Reviews for 3:10 to Yuma offer a lot of talk about the revivification of a dead genre. Stephen Hunter, the Washington Post critic (whose novel turned movie Shooter shows he knows a little about guns) comments that the success of the Russell Crowe/Christian Bale western will mean "there will be more westerns, and we old goats can die happy, with our boots on, our guns holstered, and the sun at our back, humming Ricky Nelson's 'My Rifle, My Pony and Me' as we go to Jesus." A slightly obscure sentence to those under 50, but I'll be clarifying this line in a minute.
I agree with Hunter that more westerns is a good thing, and if someone can make them without the elements with which James Mangold swamped his hit -- the ornamenting of a simple story with Iraq malaise, irresolute everybody-wins endings, and other add-ons -- so much the better. Stuff that mostly just expanded the running time and sold the story to people who prefer action/adventure films to westerns.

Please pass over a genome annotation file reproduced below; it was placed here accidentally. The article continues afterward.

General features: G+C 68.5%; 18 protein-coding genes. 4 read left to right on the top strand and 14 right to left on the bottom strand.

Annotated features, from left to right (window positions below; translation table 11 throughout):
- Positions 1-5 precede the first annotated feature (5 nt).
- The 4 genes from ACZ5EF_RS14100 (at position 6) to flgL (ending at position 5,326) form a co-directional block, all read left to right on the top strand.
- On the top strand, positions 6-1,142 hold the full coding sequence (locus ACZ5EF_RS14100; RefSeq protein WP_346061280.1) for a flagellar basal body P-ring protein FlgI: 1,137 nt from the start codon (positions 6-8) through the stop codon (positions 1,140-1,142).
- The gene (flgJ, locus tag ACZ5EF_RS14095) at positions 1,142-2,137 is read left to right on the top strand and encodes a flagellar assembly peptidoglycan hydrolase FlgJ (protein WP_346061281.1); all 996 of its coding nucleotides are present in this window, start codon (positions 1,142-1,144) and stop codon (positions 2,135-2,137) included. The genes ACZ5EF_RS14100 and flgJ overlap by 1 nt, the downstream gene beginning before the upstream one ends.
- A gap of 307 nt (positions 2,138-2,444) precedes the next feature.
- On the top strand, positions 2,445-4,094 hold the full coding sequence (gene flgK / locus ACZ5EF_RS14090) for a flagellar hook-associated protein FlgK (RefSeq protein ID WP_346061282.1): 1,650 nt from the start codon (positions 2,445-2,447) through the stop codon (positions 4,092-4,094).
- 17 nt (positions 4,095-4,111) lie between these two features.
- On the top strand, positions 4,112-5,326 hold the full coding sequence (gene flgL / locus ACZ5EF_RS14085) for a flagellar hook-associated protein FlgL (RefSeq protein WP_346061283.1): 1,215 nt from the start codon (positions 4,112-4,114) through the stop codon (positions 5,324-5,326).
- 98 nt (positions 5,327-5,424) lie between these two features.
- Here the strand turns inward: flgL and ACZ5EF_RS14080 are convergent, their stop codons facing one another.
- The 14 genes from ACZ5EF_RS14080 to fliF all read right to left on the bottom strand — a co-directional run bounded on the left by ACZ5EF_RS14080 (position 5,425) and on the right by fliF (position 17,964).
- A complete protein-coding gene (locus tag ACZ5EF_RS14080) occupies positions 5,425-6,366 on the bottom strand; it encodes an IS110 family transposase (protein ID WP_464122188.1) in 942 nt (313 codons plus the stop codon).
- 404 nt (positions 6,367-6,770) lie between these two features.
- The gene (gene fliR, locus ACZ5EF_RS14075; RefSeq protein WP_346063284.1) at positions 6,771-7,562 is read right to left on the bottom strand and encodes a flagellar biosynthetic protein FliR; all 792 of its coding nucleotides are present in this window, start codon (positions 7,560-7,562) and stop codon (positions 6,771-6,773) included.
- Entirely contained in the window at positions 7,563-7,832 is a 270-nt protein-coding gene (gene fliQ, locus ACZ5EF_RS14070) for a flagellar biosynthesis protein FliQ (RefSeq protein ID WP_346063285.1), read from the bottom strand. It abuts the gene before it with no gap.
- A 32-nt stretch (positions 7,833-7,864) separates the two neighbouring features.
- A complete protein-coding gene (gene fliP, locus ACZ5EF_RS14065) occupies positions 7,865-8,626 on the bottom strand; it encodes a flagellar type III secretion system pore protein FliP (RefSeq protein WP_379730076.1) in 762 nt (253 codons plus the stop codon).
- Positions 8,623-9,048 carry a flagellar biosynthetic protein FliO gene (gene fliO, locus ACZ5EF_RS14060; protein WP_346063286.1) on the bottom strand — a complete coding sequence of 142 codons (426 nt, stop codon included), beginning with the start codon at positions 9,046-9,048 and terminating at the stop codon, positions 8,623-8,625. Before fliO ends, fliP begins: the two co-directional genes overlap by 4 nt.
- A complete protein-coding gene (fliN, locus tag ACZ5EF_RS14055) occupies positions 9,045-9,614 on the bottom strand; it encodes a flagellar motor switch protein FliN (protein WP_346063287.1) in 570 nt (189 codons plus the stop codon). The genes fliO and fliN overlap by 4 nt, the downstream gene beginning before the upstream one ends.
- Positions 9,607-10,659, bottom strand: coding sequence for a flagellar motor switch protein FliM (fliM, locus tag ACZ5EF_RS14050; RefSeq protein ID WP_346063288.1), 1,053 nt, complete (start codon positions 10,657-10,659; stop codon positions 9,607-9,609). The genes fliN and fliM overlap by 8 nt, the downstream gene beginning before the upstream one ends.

Some critics are claiming that Mangold has added complex morality to a genre that's mostly good guys v. bad guys. Such critics really need another look at My Darling Clementine, The Searchers, or better yet Howard Hawks' serio-comic western Rio Bravo. Here, a group of unsteady deputies, one of them one-legged, led by a slightly nervous sheriff, tough out the same situation as in 3:10 to Yuma: an army of mercenaries encircling a town where a jailed captive waits for his transfer to prison. That Hawks saw the comedy in the situation is no surprise. The director of His Girl Friday and Bringing Up Baby needed no schooling in the craft of comedy. And just as his The Big Sleep is the ultimate guide to how to be a private detective, he was able to make John Wayne's John T. Chance a light comic figure, even when facing possibility of certain death.